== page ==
GEO-POLITICAL AFFAIRS

WHY THE MOVEMENT FOR BANGLADESH SUCCEEDED:
A MILITARY APPRECIATION

MUMTAZ IQBAL has written analysis of East Pakistan in 1971 from the Bangladesh point of view. Whle DJ does not agree on many issues, they are important enough to be debated and lessons learnt for future

VICTORY HAS A THOUSAND FATHERS. DEFEAT IS AN ORPHAN

Basically there are three main interlocking reasons for this success. These are examined below from a military perspective.

PEOPLES PARTICIPATION

The most important reason is the determination of the peoples of Bangladesh to be free. This aspiration crystallised after Islamabad's military action of 26 March 1971.

A crucial development was the formation of a Bangladesh government-in-exile. It had enough credibility to enjoy popular support within Bangladesh and reach understandings with the host authorities in Delhi.

The exile government adopted a pragmatically innovative strategy. This helped mobilise internal and external forces and resources to bring into existence a spirited resistance movement and expanding guerrilla warfare operations, especially after Indian gunners destroyed 50% of the BOPs by July 1971. This facilitated infiltration and exfiltration.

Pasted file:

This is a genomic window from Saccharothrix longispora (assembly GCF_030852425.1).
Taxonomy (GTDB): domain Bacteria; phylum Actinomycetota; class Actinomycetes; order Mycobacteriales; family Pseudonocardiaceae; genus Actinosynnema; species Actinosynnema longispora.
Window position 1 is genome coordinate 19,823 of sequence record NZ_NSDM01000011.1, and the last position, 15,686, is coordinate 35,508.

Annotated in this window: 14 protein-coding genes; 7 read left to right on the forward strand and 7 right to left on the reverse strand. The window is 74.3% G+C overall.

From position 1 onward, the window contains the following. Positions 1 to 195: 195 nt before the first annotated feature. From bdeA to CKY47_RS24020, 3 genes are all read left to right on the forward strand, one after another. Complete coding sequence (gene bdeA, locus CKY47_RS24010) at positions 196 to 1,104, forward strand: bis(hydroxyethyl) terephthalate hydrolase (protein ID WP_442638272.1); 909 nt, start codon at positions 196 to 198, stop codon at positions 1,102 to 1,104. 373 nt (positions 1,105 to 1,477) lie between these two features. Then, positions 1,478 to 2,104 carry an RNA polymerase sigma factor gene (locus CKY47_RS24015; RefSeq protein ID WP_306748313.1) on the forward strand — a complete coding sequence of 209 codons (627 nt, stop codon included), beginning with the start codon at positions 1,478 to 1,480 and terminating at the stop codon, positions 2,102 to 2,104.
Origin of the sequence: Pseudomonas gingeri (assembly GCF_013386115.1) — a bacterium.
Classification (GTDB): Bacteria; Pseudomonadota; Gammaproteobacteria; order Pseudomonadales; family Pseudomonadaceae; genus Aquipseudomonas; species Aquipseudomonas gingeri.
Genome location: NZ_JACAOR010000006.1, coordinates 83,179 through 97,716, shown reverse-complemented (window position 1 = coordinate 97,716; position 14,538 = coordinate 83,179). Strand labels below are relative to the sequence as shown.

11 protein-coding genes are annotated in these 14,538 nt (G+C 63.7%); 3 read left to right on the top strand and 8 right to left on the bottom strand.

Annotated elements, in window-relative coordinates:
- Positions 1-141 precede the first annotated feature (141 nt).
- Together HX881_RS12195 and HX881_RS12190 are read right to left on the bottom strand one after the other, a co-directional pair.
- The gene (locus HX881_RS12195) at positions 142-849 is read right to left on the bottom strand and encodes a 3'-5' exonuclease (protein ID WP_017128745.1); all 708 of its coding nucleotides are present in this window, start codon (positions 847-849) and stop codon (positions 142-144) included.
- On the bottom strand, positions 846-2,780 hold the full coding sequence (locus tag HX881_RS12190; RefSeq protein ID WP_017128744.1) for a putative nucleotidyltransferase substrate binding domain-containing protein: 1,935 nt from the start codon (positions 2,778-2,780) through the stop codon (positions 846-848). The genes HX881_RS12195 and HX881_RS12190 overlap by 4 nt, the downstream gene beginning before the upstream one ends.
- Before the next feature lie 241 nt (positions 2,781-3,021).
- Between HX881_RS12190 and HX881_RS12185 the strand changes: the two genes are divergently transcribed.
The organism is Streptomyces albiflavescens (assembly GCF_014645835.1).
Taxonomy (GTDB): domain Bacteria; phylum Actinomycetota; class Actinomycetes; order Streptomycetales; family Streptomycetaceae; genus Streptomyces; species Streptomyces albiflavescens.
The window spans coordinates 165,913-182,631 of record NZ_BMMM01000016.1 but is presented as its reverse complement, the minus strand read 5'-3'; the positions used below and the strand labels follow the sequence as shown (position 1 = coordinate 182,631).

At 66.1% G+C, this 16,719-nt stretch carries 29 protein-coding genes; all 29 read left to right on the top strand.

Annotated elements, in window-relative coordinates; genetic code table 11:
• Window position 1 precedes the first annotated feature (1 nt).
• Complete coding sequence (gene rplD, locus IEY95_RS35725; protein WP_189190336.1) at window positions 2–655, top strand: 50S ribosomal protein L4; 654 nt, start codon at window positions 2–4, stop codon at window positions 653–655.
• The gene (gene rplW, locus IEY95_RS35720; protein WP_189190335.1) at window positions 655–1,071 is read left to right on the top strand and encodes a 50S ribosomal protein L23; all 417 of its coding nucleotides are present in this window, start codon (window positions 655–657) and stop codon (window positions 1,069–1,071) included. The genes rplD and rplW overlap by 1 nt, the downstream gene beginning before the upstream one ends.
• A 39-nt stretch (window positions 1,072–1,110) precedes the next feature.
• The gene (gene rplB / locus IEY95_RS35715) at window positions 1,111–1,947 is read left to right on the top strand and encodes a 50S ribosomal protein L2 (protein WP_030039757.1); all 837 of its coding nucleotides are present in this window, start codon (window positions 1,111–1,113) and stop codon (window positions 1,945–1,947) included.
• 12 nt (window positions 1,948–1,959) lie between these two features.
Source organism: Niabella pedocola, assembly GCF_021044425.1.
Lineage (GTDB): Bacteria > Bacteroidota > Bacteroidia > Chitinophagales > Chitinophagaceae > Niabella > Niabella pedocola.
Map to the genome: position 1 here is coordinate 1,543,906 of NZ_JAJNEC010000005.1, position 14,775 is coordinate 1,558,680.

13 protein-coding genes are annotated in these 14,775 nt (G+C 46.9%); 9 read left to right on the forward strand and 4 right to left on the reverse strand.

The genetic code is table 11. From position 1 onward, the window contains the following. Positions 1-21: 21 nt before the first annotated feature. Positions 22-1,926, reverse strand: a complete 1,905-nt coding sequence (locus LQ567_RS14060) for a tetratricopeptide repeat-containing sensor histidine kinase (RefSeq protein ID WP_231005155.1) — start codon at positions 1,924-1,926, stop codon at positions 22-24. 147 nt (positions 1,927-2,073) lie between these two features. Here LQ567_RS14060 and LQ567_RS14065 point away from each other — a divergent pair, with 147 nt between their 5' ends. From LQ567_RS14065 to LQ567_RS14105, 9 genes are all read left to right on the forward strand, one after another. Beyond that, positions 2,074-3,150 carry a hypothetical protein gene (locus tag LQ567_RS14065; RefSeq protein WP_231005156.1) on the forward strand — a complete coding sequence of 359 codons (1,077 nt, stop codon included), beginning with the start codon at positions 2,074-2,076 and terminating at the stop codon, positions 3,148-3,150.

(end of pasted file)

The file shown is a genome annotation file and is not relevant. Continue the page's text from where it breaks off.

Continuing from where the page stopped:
As in Occupied Europe in the Second World War (WWII), resistance and guerrilla warfare kept the people's hope alive, a priceless asset. But could these two factors alone have led to independence? Probably not, at least in the short-term, to judge by historical evidence.

Guerrilla war is the instrument of the militarily weak against stronger conventional forces. England's Special Operations Executive (SOE) in WW II extensively implemented Churchill's order to set Europe ablaze through spying and sabotage.

This action sustained civilian morale in occupied Europe. But it merely pinpricked the Germans (see SOE 1940-1946 by MRD Foot; and The White Rabbit by Bruce Marshall).

Guerrilla's hit-and-run tactics ensure their survival. These unsettle but seldom defeat regular forces as in the former Yugoslavia and USSR (see Eastern Approaches by Fitzroy Mclean and Soviet Partisan Warfare by Otto Heilbronner).

Guerrillas invariably lose in pitched battles against regulars. Thus, the Wehrmacht (German army) mauled Tito's guerrillas and Soviet partisans in bandit suppression campaigns in 1942, and decimated Gen. Bor-Komarowski's Polish Underground Army in Warsaw in 1944 (while the Red Army 20 miles away didn't lift a finger to help the Poles).